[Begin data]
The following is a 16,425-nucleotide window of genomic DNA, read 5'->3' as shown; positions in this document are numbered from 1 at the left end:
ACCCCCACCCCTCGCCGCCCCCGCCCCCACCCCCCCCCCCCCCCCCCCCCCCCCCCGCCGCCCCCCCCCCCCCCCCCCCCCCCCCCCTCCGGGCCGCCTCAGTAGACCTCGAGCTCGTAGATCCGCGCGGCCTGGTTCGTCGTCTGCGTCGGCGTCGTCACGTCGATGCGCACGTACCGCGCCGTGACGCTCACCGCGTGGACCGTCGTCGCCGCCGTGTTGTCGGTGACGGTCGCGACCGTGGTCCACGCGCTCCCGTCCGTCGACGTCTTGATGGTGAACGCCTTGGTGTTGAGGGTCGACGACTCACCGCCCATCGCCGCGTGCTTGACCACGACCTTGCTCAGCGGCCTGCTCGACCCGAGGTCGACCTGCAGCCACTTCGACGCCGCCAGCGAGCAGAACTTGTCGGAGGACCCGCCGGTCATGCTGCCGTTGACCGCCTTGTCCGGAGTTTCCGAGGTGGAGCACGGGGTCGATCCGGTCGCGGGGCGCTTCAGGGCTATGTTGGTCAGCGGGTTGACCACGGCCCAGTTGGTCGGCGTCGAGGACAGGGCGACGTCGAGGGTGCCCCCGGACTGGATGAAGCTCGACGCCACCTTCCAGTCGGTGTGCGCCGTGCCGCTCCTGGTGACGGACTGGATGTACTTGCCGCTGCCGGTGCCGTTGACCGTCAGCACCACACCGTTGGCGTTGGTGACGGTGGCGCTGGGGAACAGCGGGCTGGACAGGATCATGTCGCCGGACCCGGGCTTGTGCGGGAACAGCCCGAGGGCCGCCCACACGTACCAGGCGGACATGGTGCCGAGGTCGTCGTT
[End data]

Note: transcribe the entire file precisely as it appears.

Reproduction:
The following is a 16,425-nucleotide window of genomic DNA, read 5'->3' as shown; positions in this document are numbered from 1 at the left end:
ACCCCCACCCCTCGCCGCCCCCGCCCCCACCCCCCCCCCCCCCCCCCCCCCCCCCCGCCGCCCCCCCCCCCCCCCCCCCCCCCCCCCTCCGGGCCGCCTCAGTAGACCTCGAGCTCGTAGATCCGCGCGGCCTGGTTCGTCGTCTGCGTCGGCGTCGTCACGTCGATGCGCACGTACCGCGCCGTGACGCTCACCGCGTGGACCGTCGTCGCCGCCGTGTTGTCGGTGACGGTCGCGACCGTGGTCCACGCGCTCCCGTCCGTCGACGTCTTGATGGTGAACGCCTTGGTGTTGAGGGTCGACGACTCACCGCCCATCGCCGCGTGCTTGACCACGACCTTGCTCAGCGGCCTGCTCGACCCGAGGTCGACCTGCAGCCACTTCGACGCCGCCAGCGAGCAGAACTTGTCGGAGGACCCGCCGGTCATGCTGCCGTTGACCGCCTTGTCCGGAGTTTCCGAGGTGGAGCACGGGGTCGATCCGGTCGCGGGGCGCTTCAGGGCTATGTTGGTCAGCGGGTTGACCACGGCCCAGTTGGTCGGCGTCGAGGACAGGGCGACGTCGAGGGTGCCCCCGGACTGGATGAAGCTCGACGCCACCTTCCAGTCGGTGTGCGCCGTGCCGCTCCTGGTGACGGACTGGATGTACTTGCCGCTGCCGGTGCCGTTGACCGTCAGCACCACACCGTTGGCGTTGGTGACGGTGGCGCTGGGGAACAGCGGGCTGGACAGGATCATGTCGCCGGACCCGGGCTTGTGCGGGAACAGCCCGAGGGCCGCCCACACGTACCAGGCGGACATGGTGCCGAGGTCGTCGTT